• When I was hung over and feeling a freight train rumbling through my head and the whiskey filtering through my liver, I needed two eggs from La Bagel Delight, fried on a greasy griddle ladled with liquid butter, then shoveled onto a roll with sausage—pork, not turkey—and yellow cheese I knew would stick to my teeth and throat and intestines.
  • I scrambled eggs with chorizo and rolled them into a tortilla or piled them onto a hoagie with black beans and sour cream and white cheese and cilantro.
  • My son called hardboiled eggs hard-fried eggs and we liked them sliced on a sandwich with nothing more than a can of tuna in olive oil piled onto a baguette with red onion.
  • I put them whole—hardboiled, not hard-fried—in my braciole: proscuito and Parmesan and pine nuts and basil rolled up in a tenderized piece of brisket or pork and simmer all day long in a ragu.
  • We put them in potato salad, and we made plain ol’ egg salad, too. The kind with boatloads of mayonnaise and celery and onion and mustard; the kind that’s best piled onto white bread with iceberg lettuce and a slice of tomato; the kind that gave us all embarrassingly toxic gas.
  • On Easter, we liked our eggs deviled.
  • I cooked two-minute eggs for five minutes and served them in a shot glass—my wife’s favorite. I tried poaching eggs but never could get that vortex of water and vinegar just right, which is why we splurged on eggs benedict and a Bloody Mary when we went out for brunch.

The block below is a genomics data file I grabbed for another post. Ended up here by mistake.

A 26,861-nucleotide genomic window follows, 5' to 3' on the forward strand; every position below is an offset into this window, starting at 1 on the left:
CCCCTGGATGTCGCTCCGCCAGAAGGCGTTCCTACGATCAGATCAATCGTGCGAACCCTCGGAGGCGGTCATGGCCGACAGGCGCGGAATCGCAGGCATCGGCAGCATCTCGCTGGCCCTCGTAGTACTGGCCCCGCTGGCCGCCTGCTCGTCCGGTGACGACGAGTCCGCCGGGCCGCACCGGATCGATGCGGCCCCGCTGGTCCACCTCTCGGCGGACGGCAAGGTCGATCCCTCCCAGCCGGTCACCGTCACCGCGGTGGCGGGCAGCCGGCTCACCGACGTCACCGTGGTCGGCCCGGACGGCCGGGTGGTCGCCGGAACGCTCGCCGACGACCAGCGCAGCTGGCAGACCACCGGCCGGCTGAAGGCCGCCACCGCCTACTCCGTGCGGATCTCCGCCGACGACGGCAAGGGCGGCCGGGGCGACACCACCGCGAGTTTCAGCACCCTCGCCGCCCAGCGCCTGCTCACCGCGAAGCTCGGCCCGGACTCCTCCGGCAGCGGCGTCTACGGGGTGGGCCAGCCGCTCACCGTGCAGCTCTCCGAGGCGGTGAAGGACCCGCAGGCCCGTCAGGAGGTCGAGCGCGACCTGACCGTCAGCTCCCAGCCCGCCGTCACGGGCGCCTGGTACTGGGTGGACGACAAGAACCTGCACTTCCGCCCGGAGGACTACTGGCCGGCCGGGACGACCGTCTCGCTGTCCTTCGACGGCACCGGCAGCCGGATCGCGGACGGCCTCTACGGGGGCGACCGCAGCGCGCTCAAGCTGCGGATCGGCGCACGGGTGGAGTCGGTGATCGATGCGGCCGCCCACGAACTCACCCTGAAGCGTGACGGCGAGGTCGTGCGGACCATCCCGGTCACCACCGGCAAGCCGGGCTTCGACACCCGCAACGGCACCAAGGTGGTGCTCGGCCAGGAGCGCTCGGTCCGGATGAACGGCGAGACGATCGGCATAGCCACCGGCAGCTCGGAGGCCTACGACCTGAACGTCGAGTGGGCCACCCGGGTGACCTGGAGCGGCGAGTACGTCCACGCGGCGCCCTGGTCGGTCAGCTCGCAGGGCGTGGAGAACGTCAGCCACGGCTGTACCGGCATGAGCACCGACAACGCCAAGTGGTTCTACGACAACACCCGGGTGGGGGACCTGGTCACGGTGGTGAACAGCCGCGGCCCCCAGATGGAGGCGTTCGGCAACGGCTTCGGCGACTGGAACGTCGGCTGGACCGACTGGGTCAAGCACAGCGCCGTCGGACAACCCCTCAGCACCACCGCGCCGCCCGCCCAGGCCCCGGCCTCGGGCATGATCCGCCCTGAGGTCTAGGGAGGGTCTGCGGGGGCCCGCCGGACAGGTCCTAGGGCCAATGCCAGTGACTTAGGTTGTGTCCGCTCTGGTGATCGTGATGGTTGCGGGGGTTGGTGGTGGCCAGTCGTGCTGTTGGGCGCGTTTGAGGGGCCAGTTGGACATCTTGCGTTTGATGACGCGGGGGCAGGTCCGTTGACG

• I cracked eggs over bi bim bap and into ramen.
  • I made Spanish tortillas and any number of spaghetti frittatas: with tomatoes, with cheese and salami, with spinach and sausage, with broccoli.
  • When I was feeling fancy, I baked eggs on top of corned beef hash in ramekins topped with herbs. That always made them look pretty.

egg sandwich

When I finished graduate school and started making more money, we were a family heavily invested in eggs. This made my wife nervous. There were conflicting reports about the benefits of eggs. Eat an egg a day. Eggs are high in cholesterol. But it’s the good cholesterol. My wife decided to divest herself and our son of eggs. She made us join the food co-op. She turned to a “healthier” organic diet with more greens and grains. She preached moderation and so did my dad and my doctor. My son might have, too, if he could talk.